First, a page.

Conclusion: Can predict well with just TV, just radio, or both! SAS code: proc reg data=next; model sales = TV radio; Analysis of Variance Sum of Mean Source DF Squares Square F Value Pr > F Model 2 32660996 16330498 358.84 <.0001 (Can’t omit both) Error 37 1683844 45509 Corrected Total 39 34344840 Root MSE 213.32908 R-Square 0.9510 Explaining 95% of variation in sales Parameter Estimates Parameter Standard Variable DF Estimate Error t Value Pr > |t| Intercept 1 531.11390 359.90429 1.48 0.1485 TV 1 5.00435 5.01845 1.00 0.3251 (can omit TV) radio 1 4.66752 4.94312 0.94 0.3512 (can omit radio) Estimated Sales = 531 + 5.0 TV + 4.7 radio with error variance 45509 (standard deviation 213). TV approximately equal to radio so, approximately Estimated Sales = 531 + 9.7 TV or Estimated Sales = 531 + 9.7 radio

48
Summary: Good predictions given by Sales = 531 + 5.0 x TV + 4.7 x Radio or Sales = 479 + 9.7 x TV or Sales = 612 + 9.6 x Radio or (lots of others) Why the confusion? The evil Multicollinearity!! (correlated X’s)

49
Multicollinearity can be diagnosed by looking at principal components (axes of variation) Variance along PC axes “eigenvalues” of correlation matrix Direction axes point “eigenvectors” of correlation matrix TV $ Radio $ Principal Component Axis 1 Principal Component Axis 2 Proc Corr; Var TV radio sales; Pearson Correlation Coefficients, N = 40 Prob > |r| under H0: Rho=0 TV radio sales TV 1.00000 0.99737 0.97457 <.0001 <.0001 radio 0.99737 1.00000 0.97450 <.0001 <.0001 sales 0.97457 0.97450 1.00000 <.0001 <.0001

50
Grades vs. IQ and Study Time Data tests; input IQ Study_Time Grade; IQ_S = IQ*Study_Time; cards; 105 10 75 110 12 79 120 6 68 116 13 85 122 16 91 130 8 79 114 20 98 102 15 76 ; Proc reg data=tests; model Grade = IQ; Proc reg data=tests; model Grade = IQ Study_Time; Parameter Standard Variable DF Estimate Error t Value Pr > |t| Intercept 1 62.57113 48.24164 1.30 0.2423 IQ 1 0.16369 0.41877 0.39 0.7094 Parameter Standard Variable DF Estimate Error t Value Pr > |t| Intercept 1 0.73655 16.26280 0.05 0.9656 IQ 1 0.47308 0.12998 3.64 0.0149 Study_Time 1 2.10344 0.26418 7.96 0.0005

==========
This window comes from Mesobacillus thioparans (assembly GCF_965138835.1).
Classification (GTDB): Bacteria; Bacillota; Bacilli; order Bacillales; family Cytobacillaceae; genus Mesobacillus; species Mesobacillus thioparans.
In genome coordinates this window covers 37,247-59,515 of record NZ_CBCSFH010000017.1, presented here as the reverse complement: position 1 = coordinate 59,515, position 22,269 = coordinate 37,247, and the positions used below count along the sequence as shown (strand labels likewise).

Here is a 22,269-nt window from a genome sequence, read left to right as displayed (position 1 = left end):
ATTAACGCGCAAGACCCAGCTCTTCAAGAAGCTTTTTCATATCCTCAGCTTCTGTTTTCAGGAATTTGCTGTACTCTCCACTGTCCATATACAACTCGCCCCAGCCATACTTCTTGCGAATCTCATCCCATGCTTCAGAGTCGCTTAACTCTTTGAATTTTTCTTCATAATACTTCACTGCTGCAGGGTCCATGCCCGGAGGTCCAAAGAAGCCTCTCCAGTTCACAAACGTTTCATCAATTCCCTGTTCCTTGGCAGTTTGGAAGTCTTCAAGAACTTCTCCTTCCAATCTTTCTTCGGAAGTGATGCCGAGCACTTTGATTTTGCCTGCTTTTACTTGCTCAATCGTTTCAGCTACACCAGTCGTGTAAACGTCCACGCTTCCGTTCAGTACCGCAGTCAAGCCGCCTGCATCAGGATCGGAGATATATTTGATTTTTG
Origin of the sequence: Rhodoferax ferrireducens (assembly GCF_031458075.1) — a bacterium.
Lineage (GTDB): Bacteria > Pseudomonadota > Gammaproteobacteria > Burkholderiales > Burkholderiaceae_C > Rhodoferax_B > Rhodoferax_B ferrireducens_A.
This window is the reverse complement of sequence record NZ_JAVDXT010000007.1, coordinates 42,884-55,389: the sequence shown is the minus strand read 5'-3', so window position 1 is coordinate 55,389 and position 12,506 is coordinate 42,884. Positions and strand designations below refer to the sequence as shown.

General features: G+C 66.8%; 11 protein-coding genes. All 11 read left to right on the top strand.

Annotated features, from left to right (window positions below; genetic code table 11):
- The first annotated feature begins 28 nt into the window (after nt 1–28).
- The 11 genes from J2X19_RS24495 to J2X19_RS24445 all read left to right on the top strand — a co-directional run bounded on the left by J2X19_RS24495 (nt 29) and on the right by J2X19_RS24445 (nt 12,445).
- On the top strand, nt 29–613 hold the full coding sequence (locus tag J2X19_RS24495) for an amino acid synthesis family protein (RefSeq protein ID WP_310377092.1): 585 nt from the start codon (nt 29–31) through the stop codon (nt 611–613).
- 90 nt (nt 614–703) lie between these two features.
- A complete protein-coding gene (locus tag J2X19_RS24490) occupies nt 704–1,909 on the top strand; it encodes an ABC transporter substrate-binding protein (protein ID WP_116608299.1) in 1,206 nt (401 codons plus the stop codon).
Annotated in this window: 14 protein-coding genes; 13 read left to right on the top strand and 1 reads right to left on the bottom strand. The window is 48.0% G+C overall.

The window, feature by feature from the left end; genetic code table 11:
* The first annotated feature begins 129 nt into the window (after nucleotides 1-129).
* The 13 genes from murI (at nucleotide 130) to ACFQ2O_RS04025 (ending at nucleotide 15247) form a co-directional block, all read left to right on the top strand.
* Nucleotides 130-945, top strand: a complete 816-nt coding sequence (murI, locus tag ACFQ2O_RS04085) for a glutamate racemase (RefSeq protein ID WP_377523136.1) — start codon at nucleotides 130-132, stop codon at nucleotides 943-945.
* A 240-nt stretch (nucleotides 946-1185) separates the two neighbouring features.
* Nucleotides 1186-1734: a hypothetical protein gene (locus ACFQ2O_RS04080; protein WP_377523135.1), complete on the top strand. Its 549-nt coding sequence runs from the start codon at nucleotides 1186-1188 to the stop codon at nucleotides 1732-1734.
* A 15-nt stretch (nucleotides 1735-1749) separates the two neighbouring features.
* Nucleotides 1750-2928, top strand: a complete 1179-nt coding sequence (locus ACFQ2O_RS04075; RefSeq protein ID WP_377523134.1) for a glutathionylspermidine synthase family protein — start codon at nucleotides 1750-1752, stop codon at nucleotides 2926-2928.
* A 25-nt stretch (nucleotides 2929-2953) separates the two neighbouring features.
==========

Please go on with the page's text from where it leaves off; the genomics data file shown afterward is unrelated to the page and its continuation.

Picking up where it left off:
51
Contrast: TV advertising looses significance when radio is added. IQ gains significance when study time is added. Model for Grades: Predicted Grade = 0.74 + 0.47 x IQ + 2.10 x Study Time Question: Does an extra hour of study really deliver 2.10 points for everyone regardless of IQ? Current model only allows this.

52
“Interaction” model: Predicted Grade = 72.21 0.13 x IQ 4.11 x Study Time + 0.053 x IQ x Study Time = (72.21 0.13 x IQ )+( 4.11 + 0.053 x IQ )x Study Time IQ = 102 predicts Grade = (72.21-13.26)+(5.41-4.11) x Study Time = 58.95+ 1.30 x Study Time IQ = 122 predicts Grade = (72.21-15.86)+(6.47-4.11) x Study Time = 56.35 + 2.36 x Study Time proc reg; model Grade = IQ Study_Time IQ_S; Sum of Mean Source DF Squares Square F Value Pr > F Model 3 610.81033 203.60344 26.22 0.0043 Error 4 31.06467 7.76617 Corrected Total 7 641.87500 Root MSE 2.78678 R-Square 0.9516 Parameter Standard Variable DF Estimate Error t Value Pr > |t| Intercept 1 72.20608 54.07278 1.34 0.2527 IQ 1 -0.13117 0.45530 -0.29 0.7876 Study_Time 1 -4.11107 4.52430 -0.91 0.4149 IQ_S 1 0.05307 0.03858 1.38 0.2410